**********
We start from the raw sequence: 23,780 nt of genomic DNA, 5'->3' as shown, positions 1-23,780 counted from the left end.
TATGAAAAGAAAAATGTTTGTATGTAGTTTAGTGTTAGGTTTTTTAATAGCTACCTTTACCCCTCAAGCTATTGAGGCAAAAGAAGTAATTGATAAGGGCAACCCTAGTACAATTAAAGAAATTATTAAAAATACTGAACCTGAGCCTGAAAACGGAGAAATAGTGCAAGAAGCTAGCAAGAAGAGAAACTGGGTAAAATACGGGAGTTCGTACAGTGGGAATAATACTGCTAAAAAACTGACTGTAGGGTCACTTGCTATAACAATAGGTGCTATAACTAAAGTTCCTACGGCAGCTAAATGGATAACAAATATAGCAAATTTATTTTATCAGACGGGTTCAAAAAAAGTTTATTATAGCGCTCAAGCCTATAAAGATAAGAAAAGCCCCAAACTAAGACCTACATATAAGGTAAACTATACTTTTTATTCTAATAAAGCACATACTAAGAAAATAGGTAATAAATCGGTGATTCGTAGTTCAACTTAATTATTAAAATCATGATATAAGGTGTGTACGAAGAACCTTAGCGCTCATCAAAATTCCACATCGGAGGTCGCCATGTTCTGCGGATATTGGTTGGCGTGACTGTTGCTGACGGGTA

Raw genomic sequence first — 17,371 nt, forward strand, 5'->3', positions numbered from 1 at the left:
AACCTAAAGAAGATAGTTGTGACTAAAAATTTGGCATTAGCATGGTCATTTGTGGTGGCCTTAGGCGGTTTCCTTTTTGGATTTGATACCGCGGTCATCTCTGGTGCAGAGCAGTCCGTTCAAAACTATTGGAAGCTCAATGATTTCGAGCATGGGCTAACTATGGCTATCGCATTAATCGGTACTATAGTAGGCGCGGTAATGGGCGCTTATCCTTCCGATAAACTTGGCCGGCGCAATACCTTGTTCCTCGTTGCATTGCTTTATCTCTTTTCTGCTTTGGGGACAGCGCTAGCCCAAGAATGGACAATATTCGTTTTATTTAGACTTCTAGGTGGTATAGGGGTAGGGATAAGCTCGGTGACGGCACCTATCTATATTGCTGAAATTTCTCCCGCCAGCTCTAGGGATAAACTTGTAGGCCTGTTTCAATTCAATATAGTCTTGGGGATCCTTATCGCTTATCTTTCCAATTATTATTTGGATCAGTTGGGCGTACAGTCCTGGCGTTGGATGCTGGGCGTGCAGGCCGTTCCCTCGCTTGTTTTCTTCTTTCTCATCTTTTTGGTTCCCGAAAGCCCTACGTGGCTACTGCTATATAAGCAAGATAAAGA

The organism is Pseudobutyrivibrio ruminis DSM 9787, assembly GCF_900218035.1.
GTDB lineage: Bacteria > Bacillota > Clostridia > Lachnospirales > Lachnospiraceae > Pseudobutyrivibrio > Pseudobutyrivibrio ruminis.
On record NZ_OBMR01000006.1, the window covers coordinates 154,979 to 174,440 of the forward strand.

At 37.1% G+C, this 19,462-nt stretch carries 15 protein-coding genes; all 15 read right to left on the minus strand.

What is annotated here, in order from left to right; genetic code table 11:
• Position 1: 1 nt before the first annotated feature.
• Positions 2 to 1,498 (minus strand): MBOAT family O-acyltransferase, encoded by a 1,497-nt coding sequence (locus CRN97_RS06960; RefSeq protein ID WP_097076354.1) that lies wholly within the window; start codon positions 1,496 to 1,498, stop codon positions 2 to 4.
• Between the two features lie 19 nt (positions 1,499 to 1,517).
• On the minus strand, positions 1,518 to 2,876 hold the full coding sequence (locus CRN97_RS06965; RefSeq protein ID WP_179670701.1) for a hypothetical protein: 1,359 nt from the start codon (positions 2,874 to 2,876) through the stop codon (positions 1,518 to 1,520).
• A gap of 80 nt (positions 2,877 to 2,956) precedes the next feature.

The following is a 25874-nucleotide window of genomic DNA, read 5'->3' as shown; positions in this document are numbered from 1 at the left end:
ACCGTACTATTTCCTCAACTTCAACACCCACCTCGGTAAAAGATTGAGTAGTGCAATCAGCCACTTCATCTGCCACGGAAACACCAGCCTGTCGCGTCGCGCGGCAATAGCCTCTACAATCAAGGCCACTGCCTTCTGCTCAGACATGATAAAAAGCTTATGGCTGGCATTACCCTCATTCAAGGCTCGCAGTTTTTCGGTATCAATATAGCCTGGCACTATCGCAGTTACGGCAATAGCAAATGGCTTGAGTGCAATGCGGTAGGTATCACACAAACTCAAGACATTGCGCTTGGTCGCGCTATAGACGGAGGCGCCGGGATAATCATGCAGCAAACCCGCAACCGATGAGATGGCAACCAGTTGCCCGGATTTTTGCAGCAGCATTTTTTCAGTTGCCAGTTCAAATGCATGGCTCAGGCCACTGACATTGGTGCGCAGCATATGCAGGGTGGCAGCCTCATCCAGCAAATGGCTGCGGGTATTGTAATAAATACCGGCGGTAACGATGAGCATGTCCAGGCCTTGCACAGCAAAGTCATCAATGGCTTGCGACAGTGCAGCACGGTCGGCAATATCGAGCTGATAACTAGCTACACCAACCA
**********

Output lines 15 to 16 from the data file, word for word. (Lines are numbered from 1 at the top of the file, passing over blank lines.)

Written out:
The following is a 25874-nucleotide window of genomic DNA, read 5'->3' as shown; positions in this document are numbered from 1 at the left end:
ACCGTACTATTTCCTCAACTTCAACACCCACCTCGGTAAAAGATTGAGTAGTGCAATCAGCCACTTCATCTGCCACGGAAACACCAGCCTGTCGCGTCGCGCGGCAATAGCCTCTACAATCAAGGCCACTGCCTTCTGCTCAGACATGATAAAAAGCTTATGGCTGGCATTACCCTCATTCAAGGCTCGCAGTTTTTCGGTATCAATATAGCCTGGCACTATCGCAGTTACGGCAATAGCAAATGGCTTGAGTGCAATGCGGTAGGTATCACACAAACTCAAGACATTGCGCTTGGTCGCGCTATAGACGGAGGCGCCGGGATAATCATGCAGCAAACCCGCAACCGATGAGATGGCAACCAGTTGCCCGGATTTTTGCAGCAGCATTTTTTCAGTTGCCAGTTCAAATGCATGGCTCAGGCCACTGACATTGGTGCGCAGCATATGCAGGGTGGCAGCCTCATCCAGCAAATGGCTGCGGGTATTGTAATAAATACCGGCGGTAACGATGAGCATGTCCAGGCCTTGCACAGCAAAGTCATCAATGGCTTGCGACAGTGCAGCACGGTCGGCAATATCGAGCTGATAACTAGCTACACCAACCA